We will come good in Japan - Schmidt
Ireland's bewildered players and coaches tried their best to play down the significance of this defeat in the immediate aftermath. Joe Schmidt insisted the performance had not been "as disappointing" as the opening day defeat by England in Dublin, noted more than once the "six-day turnaround" that his team had had to overcome, and urged Ireland fans "not to lose faith".
And with three Six Nations titles in the last five years, and 23 victories in their last 26 matches, the New Zealander has earned that faith. It was only four months ago that Ireland disposed of the No 1 ranked team in the world to cap an extraordinary year. The truth, however, is that the manner of Ireland's capitulation yesterday, and the standard of their play in general during this tournament, do raise questions looking ahead.
The accuracy, the confidence and the body language were a far cry from the team which took the Six Nations by storm last year. Ireland were battered by Wales yesterday. Never mind roof-gate - Schmidt started off his press conference by saying he did not think having the roof shut would have made any difference to the outcome, but ended it by conceding "maybe it was a mistake" - Ireland fans should be more concerned with the form of some of their most influential players.
Conor Murray had a poor tournament. He is nowhere near being the player he was for the Lions two years ago. Johnny Sexton will probably never again have a day as poor as he had yesterday, losing control of the game in every sense as the error count mounted. But again, he has not looked the assured presence he was last year.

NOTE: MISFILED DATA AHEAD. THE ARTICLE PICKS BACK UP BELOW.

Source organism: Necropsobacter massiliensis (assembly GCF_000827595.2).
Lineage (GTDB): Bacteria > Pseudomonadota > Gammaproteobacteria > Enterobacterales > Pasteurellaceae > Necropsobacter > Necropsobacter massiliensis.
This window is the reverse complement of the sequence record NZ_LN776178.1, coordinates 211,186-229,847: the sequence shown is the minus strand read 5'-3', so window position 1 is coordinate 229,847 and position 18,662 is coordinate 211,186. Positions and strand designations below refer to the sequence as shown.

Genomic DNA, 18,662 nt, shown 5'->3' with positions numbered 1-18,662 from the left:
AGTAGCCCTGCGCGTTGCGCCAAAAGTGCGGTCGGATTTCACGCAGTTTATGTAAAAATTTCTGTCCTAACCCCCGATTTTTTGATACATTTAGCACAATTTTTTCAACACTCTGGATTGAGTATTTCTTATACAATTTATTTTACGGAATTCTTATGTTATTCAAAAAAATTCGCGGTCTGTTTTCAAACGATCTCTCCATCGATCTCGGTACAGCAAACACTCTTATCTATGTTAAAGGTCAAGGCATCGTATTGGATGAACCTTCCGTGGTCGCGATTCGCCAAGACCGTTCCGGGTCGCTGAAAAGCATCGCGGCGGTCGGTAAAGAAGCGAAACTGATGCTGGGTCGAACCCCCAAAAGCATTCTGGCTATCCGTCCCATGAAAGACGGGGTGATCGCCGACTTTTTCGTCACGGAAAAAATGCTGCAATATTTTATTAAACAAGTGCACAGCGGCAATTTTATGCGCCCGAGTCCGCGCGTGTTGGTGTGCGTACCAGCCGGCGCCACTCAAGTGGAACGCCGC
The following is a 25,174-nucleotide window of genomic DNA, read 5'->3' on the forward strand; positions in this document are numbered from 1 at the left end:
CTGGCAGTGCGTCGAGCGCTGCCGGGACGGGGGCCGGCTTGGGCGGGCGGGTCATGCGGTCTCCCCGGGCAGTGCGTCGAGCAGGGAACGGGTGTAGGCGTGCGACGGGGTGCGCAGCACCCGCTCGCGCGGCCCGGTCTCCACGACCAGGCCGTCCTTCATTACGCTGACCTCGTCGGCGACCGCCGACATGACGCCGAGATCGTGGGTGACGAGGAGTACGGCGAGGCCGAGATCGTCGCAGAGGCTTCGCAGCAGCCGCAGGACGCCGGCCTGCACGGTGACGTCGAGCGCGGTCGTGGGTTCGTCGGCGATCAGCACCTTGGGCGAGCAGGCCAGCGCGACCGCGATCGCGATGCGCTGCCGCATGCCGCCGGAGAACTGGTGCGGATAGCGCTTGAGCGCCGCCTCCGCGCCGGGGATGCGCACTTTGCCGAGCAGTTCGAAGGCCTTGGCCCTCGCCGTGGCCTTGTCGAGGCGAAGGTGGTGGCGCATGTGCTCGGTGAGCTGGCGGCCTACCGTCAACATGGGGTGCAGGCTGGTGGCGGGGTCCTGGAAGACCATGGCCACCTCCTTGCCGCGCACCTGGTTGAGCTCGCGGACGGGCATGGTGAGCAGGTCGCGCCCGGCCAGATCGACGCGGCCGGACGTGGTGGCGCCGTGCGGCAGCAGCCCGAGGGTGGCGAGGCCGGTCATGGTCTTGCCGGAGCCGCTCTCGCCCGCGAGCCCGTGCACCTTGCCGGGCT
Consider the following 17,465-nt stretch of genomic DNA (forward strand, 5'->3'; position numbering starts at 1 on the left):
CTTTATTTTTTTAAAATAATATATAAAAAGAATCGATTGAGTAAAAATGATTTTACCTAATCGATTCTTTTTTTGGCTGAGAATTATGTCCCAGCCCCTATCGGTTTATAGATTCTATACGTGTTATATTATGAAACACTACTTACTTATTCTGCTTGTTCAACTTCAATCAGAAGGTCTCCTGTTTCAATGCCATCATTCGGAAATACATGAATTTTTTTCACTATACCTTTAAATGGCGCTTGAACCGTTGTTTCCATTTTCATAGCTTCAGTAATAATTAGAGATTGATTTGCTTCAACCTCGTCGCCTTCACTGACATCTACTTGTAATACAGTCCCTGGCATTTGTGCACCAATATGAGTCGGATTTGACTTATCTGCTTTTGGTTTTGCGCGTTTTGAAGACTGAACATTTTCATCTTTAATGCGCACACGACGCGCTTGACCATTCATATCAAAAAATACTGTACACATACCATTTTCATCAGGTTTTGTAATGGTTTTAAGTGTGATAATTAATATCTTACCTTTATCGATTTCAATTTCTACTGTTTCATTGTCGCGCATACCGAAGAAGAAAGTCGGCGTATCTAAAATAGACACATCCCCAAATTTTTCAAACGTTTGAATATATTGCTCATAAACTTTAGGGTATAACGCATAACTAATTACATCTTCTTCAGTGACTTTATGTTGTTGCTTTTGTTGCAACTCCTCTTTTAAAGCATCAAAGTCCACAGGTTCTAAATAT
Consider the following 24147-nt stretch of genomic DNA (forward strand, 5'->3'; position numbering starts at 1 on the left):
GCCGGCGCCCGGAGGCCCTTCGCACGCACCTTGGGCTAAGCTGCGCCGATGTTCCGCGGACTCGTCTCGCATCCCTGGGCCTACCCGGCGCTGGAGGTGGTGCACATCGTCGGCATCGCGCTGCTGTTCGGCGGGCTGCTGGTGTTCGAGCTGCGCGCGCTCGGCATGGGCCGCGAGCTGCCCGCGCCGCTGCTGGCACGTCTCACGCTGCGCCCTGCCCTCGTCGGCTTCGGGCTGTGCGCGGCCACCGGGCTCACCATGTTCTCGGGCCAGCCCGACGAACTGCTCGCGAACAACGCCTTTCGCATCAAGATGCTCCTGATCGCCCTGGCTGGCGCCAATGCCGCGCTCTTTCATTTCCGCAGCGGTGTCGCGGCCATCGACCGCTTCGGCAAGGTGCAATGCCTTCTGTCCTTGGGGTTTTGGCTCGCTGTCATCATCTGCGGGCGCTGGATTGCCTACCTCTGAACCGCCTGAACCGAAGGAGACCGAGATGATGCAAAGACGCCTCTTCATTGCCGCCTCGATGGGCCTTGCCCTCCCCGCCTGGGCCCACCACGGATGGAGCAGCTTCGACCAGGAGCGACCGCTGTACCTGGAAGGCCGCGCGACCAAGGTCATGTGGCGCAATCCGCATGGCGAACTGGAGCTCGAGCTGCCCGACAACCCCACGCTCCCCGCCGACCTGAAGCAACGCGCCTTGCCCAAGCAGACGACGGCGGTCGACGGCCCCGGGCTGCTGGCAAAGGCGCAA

"They haven't had a huge amount of game-time," Schmidt said of his half-backs adding that he was not worried by the visible frustration Sexton again showed. "He's been positive through the week and he's building his way forward."
Perhaps. But there were others who performed well below par in this championship. Tadhg Furlong was the best tighthead in the world four months ago but he has struggled to recapture that form; Peter O'Mahony was anonymous yesterday making just two carries for two metres and just two tackles; while C J Stander's attempt to take a quick tap free-kick in the first half, only to shin the ball, summed up Ireland's day.
"You guys will set the narrative," Schmidt replied when asked whether it could be described as a horror show. "We can only perform in those two 40-minute windows that we get and then the narrative will be whatever pundits or journalists put out there.
"For us, we would encourage the genuine supporter not to lose faith in the team. The team will definitely turn up in Japan and we'll grow from this. You only have to look back a year and see that England went back-to-back in the championship and ended up fifth."
One thing is incontrovertible: Ireland prioritised the World Cup at this Six Nations. In using 36 players - only Scotland used more with 37 - they blooded a number of young guns and tried a few different things. Some, the Robbie Henshaw experiment against England springs to mind, did not come off. Others, the emergence of Jack Carty, were more promising.
"When we won our first championship in my time, six years ago, we used 17 starters," Schmidt noted. "We more than doubled that number who have played. So it's been a good exercise in trying to make sure that some guys have been put into pressure-cooker situations."
Time will tell whether it pays off in the long run, but this was not a happy end to Schmidt's proud Six Nations career.
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